I am unhappy about this purely out of mean, spiteful jealousy. I don’t live on the West Coast, and can’t afford to travel there. Honestly, I don’t know that I could afford Sock Camp even if I did live there, but that doesn’t help curb the longing. I’ve wanted to go since listening to a Y-Knit podcast two years ago and heard about such wonderful things as underwater knitting contests (are you for real??!!) and all the fun, learning, and INSANITY that goes on there. Because we all know that knitters aren’t just a bunch of boring little old ladies, but rather some of the wildest, craziest people out there.

I don’t think it’s fair that the West Coast should get Sock Camp AND the Sock Summit. Not fair at all.

An elementary school principal I once worked for was fond of telling her faculty not to come to her with just a problem, but with a proposed solution as well.

So here goes.

As one who loves socks, and has some experience in fun, camp-like settings (though I understand Sock Camp is at a resort) I would like to help develop an East Coast Sock Camp. Now I’ve never done anything like this and have no clue how to go about it, but if some of you would be willing to help by lending your ideas, experience, and vision then drop a comment in the comment-box and let’s make this thing happen.

By the way, my wife has no idea that I’ve just put myself out there like this, so I’m dreading the reaction of “Oh, shit! You’re putting ANOTHER iron in the fire??!!” She reads my blog faithfully, so wish me luck when she reads this post.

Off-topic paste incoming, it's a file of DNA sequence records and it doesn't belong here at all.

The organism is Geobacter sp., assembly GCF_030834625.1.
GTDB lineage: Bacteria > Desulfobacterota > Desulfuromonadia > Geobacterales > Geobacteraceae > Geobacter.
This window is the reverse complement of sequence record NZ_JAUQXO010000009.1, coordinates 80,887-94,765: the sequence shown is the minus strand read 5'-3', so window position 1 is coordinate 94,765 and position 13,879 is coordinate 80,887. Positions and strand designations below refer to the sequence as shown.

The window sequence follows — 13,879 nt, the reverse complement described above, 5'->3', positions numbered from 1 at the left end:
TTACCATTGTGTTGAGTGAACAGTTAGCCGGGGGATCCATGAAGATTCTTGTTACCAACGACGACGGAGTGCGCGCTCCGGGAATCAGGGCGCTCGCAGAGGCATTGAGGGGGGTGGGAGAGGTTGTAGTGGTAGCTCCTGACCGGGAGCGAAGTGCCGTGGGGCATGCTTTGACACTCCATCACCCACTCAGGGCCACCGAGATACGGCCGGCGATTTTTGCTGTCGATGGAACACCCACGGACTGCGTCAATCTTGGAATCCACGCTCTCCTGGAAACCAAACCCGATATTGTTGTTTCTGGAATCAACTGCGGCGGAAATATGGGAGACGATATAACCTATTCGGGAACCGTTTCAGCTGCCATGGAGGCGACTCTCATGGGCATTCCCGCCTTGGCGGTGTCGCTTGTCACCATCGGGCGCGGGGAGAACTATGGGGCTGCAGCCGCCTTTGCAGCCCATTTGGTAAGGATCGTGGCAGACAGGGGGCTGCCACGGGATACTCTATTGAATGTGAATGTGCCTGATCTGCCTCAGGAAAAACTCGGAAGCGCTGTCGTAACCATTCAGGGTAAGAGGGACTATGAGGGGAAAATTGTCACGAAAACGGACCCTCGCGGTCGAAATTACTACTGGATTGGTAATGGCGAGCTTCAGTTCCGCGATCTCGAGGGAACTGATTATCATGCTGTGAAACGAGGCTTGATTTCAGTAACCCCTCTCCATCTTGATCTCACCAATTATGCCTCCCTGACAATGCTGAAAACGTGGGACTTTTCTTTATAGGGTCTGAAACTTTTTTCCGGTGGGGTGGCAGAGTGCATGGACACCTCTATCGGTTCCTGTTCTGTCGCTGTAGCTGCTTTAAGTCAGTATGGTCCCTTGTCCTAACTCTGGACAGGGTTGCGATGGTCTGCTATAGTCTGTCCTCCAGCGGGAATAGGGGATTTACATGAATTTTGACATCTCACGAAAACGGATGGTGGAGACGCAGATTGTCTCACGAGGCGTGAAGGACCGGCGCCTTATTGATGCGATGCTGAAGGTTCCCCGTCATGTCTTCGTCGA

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@#$%^&*

I’ve been cruising along nicely on sleeve #1 of the sweater I’m designing for myself. It’s been great, especially since last week’s knitting group when my dear friend Susan helped me flesh out the final ideas for the design. Over the weekend I knit about 9 inches on the sleeve and was doing great.

As I often do with such things, I took my knitting to class tonight. It was almost 4 hours of classmates presenting their final projects. GREAT!! Lots of knitting time! Then disaster struck.

45 minutes from the end of the class, I noticed a hole 2 1/2 inches back. “@#$%^&*!!” I said to myself! I sadly had just negated all of the work I’d done in that class, with not nearly enough time to make it up.

Time to drown my sorrows in homebrew and leftover ham.

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Taming the Dragon

I have meddled in the affairs of dragons and, much like Hiccup, the main character of “How to Train Your Dragon”, have persevered and am better for it. For those who haven’t seen “How to Train Your Dragon”, SEE IT!!!!! This was, without a doubt, one of the best movies I’ve seen in a very long time. At its core is a very intelligent story about compassion, ingenuity, and finding the root of a problem rather than reacting to the symptoms. And on top of that, there was a really cute yet tough Viking chick. I love a girl who can kick some ass.

And speaking of ass-kicking girls, Cookie A is definitely one of them. Her Pomatomus design kicks it figuratively and literally. Easily the coolest and toughest sock design I’ve ever tried, I have come out of it all (after much cursing and gnashing of teeth) with the coolest pair of socks EVER!! I followed the pattern pretty much to the letter, with only a couple of deviations. First, as discussed in a previous post, I used magic loop rather than dpns. I found it considerably easier with the loop. Also, though I used Sunshine Yarns “Hungarian Horntail” for the body (so appropriate for a scaly pattern) I chose to give the toes a bit of fire using leftover Shaefer Yarns “Anne” for the toes, in an orange/red hot colorway.

I’ve gotten rave reviews from all over the place on these socks; a middle-school student (middle-schoolers are possibly the toughest critics in the world) even described them as “epic”. So life is good, and I’ve now moved on to finishing the sweater I’m designing that has been on the back-burner far too long. Cookie, I want to thank you for your inspirational design. You are a goddess among sock designers.

Now I need to go buy some Birkenstocks.